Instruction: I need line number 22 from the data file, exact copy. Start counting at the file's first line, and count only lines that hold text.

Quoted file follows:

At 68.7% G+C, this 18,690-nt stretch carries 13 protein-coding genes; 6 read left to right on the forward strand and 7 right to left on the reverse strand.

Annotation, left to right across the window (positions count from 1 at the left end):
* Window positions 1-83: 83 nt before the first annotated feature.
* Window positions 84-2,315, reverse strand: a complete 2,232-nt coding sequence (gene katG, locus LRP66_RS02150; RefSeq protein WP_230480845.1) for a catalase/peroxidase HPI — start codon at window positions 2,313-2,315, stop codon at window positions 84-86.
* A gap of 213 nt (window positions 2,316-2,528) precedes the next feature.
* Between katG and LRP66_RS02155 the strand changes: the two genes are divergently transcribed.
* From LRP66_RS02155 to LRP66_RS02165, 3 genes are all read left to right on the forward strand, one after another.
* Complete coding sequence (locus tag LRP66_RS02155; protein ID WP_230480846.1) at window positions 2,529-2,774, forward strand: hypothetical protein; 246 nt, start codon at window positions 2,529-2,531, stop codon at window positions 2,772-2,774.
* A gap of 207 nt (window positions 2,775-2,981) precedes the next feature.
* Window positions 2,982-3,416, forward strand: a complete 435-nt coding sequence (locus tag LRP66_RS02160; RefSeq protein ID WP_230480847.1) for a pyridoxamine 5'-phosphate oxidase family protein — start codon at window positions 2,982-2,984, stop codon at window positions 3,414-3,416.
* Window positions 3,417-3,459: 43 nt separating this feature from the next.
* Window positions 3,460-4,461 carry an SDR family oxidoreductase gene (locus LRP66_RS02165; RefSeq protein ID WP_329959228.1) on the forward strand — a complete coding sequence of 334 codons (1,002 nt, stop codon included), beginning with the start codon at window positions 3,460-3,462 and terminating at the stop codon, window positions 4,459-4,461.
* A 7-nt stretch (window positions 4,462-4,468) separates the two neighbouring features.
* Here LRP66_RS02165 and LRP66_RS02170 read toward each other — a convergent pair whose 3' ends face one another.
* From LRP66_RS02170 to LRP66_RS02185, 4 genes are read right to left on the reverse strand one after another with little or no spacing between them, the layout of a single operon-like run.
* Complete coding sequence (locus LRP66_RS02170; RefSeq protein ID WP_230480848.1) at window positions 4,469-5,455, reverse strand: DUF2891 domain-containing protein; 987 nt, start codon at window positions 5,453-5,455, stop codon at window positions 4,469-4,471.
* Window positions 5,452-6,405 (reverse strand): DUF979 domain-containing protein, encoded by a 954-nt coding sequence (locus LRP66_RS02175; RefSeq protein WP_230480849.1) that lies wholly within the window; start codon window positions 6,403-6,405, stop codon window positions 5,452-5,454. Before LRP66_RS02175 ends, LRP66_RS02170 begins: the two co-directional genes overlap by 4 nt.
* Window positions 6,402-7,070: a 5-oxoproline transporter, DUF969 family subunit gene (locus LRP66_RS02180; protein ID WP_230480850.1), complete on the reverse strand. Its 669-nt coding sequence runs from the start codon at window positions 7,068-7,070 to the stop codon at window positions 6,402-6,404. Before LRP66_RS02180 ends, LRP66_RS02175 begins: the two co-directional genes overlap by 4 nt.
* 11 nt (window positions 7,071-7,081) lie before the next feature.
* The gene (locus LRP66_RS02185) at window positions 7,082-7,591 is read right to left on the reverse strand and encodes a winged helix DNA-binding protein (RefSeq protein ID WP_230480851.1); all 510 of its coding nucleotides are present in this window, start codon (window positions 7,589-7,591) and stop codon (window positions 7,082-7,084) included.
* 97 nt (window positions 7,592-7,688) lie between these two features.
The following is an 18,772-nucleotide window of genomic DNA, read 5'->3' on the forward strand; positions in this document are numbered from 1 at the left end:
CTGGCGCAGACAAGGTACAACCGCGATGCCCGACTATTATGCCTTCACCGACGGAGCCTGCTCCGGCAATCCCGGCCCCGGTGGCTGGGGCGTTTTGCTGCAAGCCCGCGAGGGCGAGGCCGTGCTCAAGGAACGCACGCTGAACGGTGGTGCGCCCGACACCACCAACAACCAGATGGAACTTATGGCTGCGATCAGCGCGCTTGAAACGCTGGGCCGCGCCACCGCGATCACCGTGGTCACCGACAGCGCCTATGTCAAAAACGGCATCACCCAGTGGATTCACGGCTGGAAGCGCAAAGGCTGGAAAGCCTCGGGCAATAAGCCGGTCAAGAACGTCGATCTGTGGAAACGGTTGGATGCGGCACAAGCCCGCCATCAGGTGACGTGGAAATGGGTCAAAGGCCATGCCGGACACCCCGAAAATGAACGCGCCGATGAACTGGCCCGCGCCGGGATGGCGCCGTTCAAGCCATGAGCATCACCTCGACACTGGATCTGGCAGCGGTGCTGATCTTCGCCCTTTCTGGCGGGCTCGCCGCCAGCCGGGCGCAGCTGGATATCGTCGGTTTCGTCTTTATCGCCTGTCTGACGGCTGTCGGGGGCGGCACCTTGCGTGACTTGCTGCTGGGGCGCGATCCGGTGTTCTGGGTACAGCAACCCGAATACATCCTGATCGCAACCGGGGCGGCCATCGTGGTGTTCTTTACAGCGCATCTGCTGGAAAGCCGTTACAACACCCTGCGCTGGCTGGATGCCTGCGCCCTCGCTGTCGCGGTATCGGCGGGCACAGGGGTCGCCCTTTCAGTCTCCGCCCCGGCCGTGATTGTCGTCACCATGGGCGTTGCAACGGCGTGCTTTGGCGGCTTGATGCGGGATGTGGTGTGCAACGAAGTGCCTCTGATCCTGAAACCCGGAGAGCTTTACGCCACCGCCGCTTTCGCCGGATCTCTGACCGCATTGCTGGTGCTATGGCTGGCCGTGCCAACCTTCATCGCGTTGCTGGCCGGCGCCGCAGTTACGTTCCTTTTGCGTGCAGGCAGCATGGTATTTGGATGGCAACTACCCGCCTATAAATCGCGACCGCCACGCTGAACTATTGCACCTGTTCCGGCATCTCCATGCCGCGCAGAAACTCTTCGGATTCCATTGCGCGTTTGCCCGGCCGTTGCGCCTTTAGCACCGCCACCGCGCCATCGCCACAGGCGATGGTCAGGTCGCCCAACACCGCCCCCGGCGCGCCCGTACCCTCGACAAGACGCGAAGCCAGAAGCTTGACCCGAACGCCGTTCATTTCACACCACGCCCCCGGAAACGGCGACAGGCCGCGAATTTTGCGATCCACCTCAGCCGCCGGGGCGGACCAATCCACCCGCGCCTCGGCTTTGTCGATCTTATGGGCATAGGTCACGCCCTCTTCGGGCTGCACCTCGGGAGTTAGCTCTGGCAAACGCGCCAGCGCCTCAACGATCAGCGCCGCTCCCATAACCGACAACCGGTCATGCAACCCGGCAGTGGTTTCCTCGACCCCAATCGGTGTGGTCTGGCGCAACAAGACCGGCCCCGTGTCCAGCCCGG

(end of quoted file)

The following is an 18,772-nucleotide window of genomic DNA, read 5'->3' on the forward strand; positions in this document are numbered from 1 at the left end: